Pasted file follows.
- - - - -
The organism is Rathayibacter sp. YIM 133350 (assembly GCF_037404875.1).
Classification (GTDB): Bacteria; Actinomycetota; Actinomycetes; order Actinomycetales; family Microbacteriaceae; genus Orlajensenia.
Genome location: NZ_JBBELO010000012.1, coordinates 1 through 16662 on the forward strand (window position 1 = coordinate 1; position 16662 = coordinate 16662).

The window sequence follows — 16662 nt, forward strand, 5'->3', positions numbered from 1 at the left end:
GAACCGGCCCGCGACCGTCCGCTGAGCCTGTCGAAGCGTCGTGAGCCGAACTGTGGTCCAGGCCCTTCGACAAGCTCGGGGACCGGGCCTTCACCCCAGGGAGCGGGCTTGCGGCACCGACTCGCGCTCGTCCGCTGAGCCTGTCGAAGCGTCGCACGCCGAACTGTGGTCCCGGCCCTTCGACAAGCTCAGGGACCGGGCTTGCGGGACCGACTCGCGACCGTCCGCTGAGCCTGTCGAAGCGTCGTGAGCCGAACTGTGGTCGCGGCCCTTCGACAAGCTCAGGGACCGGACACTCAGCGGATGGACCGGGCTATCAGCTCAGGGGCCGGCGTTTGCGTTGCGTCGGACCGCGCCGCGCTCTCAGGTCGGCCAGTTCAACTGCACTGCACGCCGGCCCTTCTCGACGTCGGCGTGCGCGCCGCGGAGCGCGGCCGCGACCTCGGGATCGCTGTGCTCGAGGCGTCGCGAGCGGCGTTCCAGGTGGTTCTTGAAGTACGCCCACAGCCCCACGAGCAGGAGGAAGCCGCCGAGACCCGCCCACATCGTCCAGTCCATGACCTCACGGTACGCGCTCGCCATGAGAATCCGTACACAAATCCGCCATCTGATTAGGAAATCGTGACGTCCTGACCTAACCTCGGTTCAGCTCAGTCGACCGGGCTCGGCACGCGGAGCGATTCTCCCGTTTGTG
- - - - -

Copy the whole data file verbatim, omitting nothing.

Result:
The organism is Rathayibacter sp. YIM 133350 (assembly GCF_037404875.1).
Classification (GTDB): Bacteria; Actinomycetota; Actinomycetes; order Actinomycetales; family Microbacteriaceae; genus Orlajensenia.
Genome location: NZ_JBBELO010000012.1, coordinates 1 through 16662 on the forward strand (window position 1 = coordinate 1; position 16662 = coordinate 16662).

The window sequence follows — 16662 nt, forward strand, 5'->3', positions numbered from 1 at the left end:
GAACCGGCCCGCGACCGTCCGCTGAGCCTGTCGAAGCGTCGTGAGCCGAACTGTGGTCCAGGCCCTTCGACAAGCTCGGGGACCGGGCCTTCACCCCAGGGAGCGGGCTTGCGGCACCGACTCGCGCTCGTCCGCTGAGCCTGTCGAAGCGTCGCACGCCGAACTGTGGTCCCGGCCCTTCGACAAGCTCAGGGACCGGGCTTGCGGGACCGACTCGCGACCGTCCGCTGAGCCTGTCGAAGCGTCGTGAGCCGAACTGTGGTCGCGGCCCTTCGACAAGCTCAGGGACCGGACACTCAGCGGATGGACCGGGCTATCAGCTCAGGGGCCGGCGTTTGCGTTGCGTCGGACCGCGCCGCGCTCTCAGGTCGGCCAGTTCAACTGCACTGCACGCCGGCCCTTCTCGACGTCGGCGTGCGCGCCGCGGAGCGCGGCCGCGACCTCGGGATCGCTGTGCTCGAGGCGTCGCGAGCGGCGTTCCAGGTGGTTCTTGAAGTACGCCCACAGCCCCACGAGCAGGAGGAAGCCGCCGAGACCCGCCCACATCGTCCAGTCCATGACCTCACGGTACGCGCTCGCCATGAGAATCCGTACACAAATCCGCCATCTGATTAGGAAATCGTGACGTCCTGACCTAACCTCGGTTCAGCTCAGTCGACCGGGCTCGGCACGCGGAGCGATTCTCCCGTTTGTG